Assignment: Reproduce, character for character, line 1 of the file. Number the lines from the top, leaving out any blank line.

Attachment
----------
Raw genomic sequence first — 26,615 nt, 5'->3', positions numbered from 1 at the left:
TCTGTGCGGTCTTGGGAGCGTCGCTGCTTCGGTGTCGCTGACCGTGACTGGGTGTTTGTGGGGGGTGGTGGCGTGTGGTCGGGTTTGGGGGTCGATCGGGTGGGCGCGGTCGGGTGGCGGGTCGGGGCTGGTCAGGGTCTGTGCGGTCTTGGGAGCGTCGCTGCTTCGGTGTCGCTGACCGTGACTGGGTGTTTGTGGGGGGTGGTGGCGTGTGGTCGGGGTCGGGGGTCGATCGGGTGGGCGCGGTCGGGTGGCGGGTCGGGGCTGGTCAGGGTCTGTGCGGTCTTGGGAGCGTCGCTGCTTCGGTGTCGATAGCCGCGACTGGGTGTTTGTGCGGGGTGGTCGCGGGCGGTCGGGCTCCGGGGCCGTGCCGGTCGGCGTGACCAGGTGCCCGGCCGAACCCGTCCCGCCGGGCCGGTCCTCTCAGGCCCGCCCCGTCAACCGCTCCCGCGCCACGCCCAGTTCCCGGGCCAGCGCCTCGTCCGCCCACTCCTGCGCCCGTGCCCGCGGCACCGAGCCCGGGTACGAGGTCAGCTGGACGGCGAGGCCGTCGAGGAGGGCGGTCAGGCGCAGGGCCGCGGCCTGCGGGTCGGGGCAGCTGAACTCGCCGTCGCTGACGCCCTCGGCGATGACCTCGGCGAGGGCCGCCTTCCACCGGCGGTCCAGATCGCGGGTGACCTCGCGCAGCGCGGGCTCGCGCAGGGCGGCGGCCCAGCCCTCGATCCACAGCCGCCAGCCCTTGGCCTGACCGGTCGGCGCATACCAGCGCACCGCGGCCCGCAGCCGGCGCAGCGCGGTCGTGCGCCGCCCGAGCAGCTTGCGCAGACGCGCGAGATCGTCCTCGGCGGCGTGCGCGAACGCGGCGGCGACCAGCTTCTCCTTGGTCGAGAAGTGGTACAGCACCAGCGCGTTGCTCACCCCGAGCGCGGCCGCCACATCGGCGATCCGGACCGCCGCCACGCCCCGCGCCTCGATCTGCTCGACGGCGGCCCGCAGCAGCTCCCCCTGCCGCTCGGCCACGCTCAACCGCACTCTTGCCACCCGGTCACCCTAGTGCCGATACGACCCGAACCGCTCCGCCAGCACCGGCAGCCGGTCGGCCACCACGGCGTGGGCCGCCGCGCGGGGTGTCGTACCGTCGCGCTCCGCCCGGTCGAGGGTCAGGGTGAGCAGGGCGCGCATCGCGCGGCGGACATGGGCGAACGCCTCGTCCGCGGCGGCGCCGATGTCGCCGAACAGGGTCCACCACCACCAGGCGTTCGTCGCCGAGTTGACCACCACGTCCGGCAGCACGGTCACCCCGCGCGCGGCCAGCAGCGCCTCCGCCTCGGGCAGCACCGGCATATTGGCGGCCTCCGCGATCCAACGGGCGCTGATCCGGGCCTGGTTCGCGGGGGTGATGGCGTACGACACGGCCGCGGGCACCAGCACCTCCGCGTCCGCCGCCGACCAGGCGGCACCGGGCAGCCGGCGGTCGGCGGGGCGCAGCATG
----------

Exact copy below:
Raw genomic sequence first — 26,615 nt, 5'->3', positions numbered from 1 at the left: